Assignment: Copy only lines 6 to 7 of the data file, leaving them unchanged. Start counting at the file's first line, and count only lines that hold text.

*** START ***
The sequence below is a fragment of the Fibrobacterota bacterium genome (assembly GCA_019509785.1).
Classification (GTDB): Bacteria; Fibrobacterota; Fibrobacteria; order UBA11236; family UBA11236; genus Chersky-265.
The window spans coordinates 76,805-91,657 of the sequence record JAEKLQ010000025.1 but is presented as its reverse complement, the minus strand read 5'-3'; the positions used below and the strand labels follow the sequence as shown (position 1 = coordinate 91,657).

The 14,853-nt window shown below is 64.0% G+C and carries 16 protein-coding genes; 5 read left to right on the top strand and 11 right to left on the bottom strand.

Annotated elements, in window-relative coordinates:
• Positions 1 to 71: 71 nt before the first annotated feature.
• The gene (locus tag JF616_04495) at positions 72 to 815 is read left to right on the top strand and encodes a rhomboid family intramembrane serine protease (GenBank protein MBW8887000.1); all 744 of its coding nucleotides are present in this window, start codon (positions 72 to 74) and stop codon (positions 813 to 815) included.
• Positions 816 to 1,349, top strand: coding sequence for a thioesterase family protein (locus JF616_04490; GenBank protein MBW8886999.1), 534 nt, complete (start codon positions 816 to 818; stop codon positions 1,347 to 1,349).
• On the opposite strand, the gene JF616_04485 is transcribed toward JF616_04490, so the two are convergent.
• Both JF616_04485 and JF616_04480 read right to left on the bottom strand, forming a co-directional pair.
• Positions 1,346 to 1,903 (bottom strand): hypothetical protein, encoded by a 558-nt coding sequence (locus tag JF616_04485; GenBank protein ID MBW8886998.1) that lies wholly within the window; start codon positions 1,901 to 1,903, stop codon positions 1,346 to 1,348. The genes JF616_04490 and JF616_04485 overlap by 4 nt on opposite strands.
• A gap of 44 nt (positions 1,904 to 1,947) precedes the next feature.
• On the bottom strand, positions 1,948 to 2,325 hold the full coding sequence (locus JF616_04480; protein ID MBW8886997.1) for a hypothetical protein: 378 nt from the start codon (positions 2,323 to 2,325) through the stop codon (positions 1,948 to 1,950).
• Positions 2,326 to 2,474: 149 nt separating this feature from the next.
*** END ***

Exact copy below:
• Positions 1 to 71: 71 nt before the first annotated feature.
• The gene (locus tag JF616_04495) at positions 72 to 815 is read left to right on the top strand and encodes a rhomboid family intramembrane serine protease (GenBank protein MBW8887000.1); all 744 of its coding nucleotides are present in this window, start codon (positions 72 to 74) and stop codon (positions 813 to 815) included.